Public not demanding fluoride, Regina mayor says
Report suggests Calgary kids get more cavities due to lack of fluoridation
Fluoride has been a hot topic in previous municipal election years, but Regina's mayor says that right now, he doesn't see people calling for the water supply to be fluoridated.
"It hasn't been a public conversation for a number of years," Michael Fougere said Thursday.
"There's been no groundswell of a question to be asked: 'Why don't we do this?'"
Fougere was reacting to a newly published study comparing dental cavities in Grade 2 students in Edmonton (which fluoridates its water) and Calgary (which stopped fluoridating its water in 2011).
The study, published in the journal Community Dentistry and Oral Epidemiology, says between 2004-05 and 2013-14, the rate of cavities in baby teeth increased in both cities, but Edmonton's increase was about half that of Calgary's.
The conclusion was that Calgary's decision to stop fluoridating was a key factor in the difference.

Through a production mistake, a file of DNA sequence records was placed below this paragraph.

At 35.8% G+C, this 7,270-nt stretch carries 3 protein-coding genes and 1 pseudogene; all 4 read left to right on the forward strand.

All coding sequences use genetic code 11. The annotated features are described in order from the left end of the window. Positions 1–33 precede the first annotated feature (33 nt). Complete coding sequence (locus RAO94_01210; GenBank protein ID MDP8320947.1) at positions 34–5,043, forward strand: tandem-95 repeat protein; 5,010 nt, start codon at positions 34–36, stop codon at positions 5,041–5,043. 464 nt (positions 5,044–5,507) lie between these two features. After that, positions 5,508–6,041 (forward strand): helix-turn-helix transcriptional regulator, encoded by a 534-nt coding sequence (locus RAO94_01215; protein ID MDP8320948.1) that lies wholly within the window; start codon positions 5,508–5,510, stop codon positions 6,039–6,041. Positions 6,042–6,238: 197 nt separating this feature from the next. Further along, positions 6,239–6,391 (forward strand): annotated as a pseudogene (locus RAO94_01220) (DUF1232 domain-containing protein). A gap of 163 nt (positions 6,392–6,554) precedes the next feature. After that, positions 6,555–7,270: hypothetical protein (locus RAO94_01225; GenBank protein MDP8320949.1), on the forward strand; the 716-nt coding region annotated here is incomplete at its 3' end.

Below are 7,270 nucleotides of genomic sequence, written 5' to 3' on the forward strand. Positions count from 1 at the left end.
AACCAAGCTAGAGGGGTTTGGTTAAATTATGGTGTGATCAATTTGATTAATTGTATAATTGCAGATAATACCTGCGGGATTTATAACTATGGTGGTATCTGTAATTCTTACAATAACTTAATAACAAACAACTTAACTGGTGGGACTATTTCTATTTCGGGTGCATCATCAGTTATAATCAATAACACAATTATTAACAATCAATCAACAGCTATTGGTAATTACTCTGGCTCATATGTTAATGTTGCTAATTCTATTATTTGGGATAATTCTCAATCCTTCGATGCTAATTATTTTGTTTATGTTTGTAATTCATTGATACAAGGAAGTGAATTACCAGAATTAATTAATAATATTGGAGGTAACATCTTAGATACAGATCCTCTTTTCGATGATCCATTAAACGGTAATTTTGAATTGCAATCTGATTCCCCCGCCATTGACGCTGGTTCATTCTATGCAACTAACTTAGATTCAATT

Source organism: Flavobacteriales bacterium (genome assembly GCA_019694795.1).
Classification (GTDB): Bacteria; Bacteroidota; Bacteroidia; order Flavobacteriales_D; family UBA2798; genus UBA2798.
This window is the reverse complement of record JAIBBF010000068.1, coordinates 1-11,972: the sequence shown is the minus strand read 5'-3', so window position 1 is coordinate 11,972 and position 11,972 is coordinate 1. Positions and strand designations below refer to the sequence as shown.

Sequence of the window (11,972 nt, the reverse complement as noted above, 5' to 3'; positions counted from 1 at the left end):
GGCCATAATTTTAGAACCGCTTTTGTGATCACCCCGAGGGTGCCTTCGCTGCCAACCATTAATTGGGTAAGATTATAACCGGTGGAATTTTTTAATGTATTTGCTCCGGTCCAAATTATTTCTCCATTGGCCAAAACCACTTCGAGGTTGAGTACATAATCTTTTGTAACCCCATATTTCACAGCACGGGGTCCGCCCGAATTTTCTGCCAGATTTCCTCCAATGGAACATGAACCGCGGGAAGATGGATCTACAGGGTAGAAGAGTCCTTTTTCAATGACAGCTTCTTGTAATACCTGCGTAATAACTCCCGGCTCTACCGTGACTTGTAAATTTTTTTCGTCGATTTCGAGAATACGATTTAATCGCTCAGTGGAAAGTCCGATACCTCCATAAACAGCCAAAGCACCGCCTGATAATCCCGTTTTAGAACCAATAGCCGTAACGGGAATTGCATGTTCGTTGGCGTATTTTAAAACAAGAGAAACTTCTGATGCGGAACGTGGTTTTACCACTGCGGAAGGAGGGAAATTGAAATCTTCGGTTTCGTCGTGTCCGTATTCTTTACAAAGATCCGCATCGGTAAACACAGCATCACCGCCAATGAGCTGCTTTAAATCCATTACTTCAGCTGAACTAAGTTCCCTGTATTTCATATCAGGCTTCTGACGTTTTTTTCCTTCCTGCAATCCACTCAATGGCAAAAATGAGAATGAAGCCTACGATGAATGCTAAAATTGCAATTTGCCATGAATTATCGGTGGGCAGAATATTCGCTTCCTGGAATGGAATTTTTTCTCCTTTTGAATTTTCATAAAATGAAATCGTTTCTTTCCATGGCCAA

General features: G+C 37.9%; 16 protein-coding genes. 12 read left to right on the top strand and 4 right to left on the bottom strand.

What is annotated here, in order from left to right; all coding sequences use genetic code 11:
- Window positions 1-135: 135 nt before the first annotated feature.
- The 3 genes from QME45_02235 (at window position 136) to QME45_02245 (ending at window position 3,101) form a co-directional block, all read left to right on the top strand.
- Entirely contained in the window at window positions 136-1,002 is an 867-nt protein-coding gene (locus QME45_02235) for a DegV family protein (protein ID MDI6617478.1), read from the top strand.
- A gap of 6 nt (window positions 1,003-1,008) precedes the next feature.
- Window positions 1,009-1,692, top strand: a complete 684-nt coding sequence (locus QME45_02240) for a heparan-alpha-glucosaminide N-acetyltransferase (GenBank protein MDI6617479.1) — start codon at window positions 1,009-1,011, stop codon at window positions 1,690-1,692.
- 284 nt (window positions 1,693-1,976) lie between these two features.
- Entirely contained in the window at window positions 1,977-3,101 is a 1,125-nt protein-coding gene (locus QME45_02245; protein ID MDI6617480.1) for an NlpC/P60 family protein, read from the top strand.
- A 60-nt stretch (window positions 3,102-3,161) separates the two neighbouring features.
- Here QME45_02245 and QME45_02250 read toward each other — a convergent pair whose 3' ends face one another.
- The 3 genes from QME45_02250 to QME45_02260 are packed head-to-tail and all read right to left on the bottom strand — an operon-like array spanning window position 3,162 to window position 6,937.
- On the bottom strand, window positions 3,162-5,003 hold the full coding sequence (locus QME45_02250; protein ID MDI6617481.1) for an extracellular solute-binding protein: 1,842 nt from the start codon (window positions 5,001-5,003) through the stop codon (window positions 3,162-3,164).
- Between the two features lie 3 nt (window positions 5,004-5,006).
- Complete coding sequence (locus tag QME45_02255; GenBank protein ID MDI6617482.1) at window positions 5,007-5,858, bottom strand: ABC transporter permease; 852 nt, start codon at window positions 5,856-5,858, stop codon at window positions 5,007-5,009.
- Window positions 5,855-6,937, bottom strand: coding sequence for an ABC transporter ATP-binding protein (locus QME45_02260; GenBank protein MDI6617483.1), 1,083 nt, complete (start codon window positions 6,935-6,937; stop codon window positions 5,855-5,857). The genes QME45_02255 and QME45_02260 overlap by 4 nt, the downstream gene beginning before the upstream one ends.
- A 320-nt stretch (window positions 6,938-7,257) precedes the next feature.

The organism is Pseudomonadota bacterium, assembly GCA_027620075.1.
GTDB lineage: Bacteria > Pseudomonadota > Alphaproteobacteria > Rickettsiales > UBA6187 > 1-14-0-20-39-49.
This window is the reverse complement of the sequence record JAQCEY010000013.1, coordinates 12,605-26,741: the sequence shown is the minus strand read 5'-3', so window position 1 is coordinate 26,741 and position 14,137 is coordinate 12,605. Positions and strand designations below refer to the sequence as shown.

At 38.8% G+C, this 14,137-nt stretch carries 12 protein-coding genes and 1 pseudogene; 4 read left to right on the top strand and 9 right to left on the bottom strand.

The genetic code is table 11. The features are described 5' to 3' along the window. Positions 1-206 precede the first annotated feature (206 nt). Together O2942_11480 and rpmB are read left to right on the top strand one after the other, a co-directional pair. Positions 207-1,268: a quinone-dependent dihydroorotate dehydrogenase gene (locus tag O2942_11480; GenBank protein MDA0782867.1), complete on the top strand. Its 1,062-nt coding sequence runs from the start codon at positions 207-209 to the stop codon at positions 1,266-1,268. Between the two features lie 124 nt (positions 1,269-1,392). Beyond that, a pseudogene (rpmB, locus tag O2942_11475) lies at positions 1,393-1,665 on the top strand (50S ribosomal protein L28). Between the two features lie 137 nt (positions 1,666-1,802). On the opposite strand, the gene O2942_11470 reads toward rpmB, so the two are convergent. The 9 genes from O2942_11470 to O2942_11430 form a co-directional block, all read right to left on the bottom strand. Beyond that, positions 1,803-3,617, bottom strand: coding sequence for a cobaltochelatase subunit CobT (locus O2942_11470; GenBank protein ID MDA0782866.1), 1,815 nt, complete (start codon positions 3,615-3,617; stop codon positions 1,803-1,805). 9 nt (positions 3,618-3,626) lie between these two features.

In Saskatchewan, some communities fluoridate their water — Saskatoon among them — while others don't, including Regina.
Fougere said he couldn't say if the Alberta fluoride report has any implications for Regina.
"I can't speak to the level of education of either the administration or of council or the general public on what it means," he said. "There have been lots of reports that say it's good for you and it's also dangerous."
It's historically been a controversial topic in Regina, which has never fluoridated its water, but has held plebiscites on the issue in 1954, 1958 and 1985.
Each time voters rejected fluoride.
In 1985, when the plebiscite was held as part of the civic election, there was a vigorous debate, with both pro-fluoride and anti-fluoride candidates.
Proponents have argued that putting fluoride in the water supply means everybody will get some protection from tooth decay. But opponents say it's a toxic substance and is linked to various health issues.
Fougere, who is running for re-election, was non-committal on the topic Thursday.
"There's lots of elements around," Fougere said. "So, to make an informed decision we have to read the report and understand it, and go from there."
The civic election is Oct. 26.
- POLL: Is fluoridation safe?